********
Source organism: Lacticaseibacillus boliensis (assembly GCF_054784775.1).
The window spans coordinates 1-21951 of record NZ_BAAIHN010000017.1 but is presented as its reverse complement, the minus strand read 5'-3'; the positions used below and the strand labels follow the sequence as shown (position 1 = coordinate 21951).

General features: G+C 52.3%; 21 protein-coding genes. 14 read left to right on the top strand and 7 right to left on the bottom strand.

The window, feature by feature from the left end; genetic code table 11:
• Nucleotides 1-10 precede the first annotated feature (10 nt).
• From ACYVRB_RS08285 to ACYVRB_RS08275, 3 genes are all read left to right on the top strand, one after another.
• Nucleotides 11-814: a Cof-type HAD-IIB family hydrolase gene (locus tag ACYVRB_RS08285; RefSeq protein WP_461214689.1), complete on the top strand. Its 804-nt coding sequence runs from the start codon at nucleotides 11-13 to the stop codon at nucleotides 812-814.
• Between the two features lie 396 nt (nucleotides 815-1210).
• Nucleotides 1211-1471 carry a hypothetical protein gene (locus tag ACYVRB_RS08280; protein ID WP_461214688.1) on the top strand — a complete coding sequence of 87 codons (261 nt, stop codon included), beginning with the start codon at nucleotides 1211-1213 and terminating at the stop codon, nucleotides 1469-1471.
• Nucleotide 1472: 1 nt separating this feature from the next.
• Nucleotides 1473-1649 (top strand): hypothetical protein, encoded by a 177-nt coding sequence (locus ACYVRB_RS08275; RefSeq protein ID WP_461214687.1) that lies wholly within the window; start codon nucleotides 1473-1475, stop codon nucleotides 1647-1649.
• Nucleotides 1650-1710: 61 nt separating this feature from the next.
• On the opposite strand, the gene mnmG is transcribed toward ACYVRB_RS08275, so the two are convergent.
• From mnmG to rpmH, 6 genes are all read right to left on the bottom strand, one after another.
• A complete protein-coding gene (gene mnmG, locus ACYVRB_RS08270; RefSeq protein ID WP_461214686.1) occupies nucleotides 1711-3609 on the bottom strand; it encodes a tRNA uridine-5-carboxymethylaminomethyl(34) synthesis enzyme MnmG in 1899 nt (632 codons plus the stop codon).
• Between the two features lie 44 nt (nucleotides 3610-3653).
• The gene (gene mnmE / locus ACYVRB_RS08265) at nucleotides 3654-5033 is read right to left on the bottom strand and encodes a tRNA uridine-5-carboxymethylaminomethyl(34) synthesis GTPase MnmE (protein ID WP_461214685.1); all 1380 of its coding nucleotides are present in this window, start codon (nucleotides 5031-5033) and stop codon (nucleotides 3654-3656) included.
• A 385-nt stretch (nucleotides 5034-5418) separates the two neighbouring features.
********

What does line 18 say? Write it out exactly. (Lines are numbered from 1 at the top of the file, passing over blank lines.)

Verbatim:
• A 385-nt stretch (nucleotides 5034-5418) separates the two neighbouring features.